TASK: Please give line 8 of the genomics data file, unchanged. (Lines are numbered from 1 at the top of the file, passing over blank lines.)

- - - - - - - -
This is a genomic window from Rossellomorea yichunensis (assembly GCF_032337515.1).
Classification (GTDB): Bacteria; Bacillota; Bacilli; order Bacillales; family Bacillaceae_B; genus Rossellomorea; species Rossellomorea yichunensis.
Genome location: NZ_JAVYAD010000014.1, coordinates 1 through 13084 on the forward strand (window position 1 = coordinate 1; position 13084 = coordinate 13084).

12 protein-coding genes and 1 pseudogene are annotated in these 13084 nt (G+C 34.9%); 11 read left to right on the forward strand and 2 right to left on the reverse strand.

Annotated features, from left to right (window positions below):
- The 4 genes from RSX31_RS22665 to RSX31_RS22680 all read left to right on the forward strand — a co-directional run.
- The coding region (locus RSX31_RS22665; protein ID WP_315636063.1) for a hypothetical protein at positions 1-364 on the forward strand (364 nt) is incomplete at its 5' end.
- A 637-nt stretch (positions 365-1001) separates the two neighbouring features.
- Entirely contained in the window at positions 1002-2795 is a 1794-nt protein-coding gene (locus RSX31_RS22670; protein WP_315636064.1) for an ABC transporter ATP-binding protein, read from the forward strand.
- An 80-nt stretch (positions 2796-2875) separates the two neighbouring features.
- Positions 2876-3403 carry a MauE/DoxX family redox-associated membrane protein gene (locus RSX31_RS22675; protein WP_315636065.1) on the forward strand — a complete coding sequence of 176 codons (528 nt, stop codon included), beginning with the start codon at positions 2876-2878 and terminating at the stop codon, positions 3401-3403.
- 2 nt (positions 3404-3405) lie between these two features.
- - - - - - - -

- A 637-nt stretch (positions 365-1001) separates the two neighbouring features.